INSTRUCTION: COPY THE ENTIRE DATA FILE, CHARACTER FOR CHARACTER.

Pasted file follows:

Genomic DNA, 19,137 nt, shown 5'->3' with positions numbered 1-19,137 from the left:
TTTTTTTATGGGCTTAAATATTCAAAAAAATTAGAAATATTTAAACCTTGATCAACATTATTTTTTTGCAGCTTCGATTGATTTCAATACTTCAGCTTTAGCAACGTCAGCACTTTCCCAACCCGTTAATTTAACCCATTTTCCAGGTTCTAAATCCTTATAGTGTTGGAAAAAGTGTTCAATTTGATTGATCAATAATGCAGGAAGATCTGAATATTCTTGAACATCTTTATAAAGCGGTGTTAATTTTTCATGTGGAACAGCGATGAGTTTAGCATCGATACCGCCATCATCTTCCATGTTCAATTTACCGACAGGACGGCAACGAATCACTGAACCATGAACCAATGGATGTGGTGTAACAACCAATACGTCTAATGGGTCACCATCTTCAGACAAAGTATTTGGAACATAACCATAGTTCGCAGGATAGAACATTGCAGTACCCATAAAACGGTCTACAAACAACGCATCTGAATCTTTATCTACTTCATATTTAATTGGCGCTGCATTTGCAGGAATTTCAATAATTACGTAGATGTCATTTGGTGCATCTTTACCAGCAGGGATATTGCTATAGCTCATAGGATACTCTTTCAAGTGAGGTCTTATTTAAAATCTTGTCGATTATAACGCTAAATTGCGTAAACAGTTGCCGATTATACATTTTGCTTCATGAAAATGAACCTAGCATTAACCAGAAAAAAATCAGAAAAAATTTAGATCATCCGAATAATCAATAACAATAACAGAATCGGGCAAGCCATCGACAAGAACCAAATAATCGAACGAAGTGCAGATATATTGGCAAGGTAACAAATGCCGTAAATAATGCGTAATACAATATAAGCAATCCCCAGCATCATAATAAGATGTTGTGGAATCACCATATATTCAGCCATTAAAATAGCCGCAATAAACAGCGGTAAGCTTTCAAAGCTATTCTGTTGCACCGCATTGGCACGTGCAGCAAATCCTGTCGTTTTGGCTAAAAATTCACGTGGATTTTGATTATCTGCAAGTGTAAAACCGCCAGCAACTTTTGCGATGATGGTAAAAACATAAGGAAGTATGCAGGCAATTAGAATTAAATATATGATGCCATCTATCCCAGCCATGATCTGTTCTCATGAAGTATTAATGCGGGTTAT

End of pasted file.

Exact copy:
Genomic DNA, 19,137 nt, shown 5'->3' with positions numbered 1-19,137 from the left:
TTTTTTTATGGGCTTAAATATTCAAAAAAATTAGAAATATTTAAACCTTGATCAACATTATTTTTTTGCAGCTTCGATTGATTTCAATACTTCAGCTTTAGCAACGTCAGCACTTTCCCAACCCGTTAATTTAACCCATTTTCCAGGTTCTAAATCCTTATAGTGTTGGAAAAAGTGTTCAATTTGATTGATCAATAATGCAGGAAGATCTGAATATTCTTGAACATCTTTATAAAGCGGTGTTAATTTTTCATGTGGAACAGCGATGAGTTTAGCATCGATACCGCCATCATCTTCCATGTTCAATTTACCGACAGGACGGCAACGAATCACTGAACCATGAACCAATGGATGTGGTGTAACAACCAATACGTCTAATGGGTCACCATCTTCAGACAAAGTATTTGGAACATAACCATAGTTCGCAGGATAGAACATTGCAGTACCCATAAAACGGTCTACAAACAACGCATCTGAATCTTTATCTACTTCATATTTAATTGGCGCTGCATTTGCAGGAATTTCAATAATTACGTAGATGTCATTTGGTGCATCTTTACCAGCAGGGATATTGCTATAGCTCATAGGATACTCTTTCAAGTGAGGTCTTATTTAAAATCTTGTCGATTATAACGCTAAATTGCGTAAACAGTTGCCGATTATACATTTTGCTTCATGAAAATGAACCTAGCATTAACCAGAAAAAAATCAGAAAAAATTTAGATCATCCGAATAATCAATAACAATAACAGAATCGGGCAAGCCATCGACAAGAACCAAATAATCGAACGAAGTGCAGATATATTGGCAAGGTAACAAATGCCGTAAATAATGCGTAATACAATATAAGCAATCCCCAGCATCATAATAAGATGTTGTGGAATCACCATATATTCAGCCATTAAAATAGCCGCAATAAACAGCGGTAAGCTTTCAAAGCTATTCTGTTGCACCGCATTGGCACGTGCAGCAAATCCTGTCGTTTTGGCTAAAAATTCACGTGGATTTTGATTATCTGCAAGTGTAAAACCGCCAGCAACTTTTGCGATGATGGTAAAAACATAAGGAAGTATGCAGGCAATTAGAATTAAATATATGATGCCATCTATCCCAGCCATGATCTGTTCTCATGAAGTATTAATGCGGGTTAT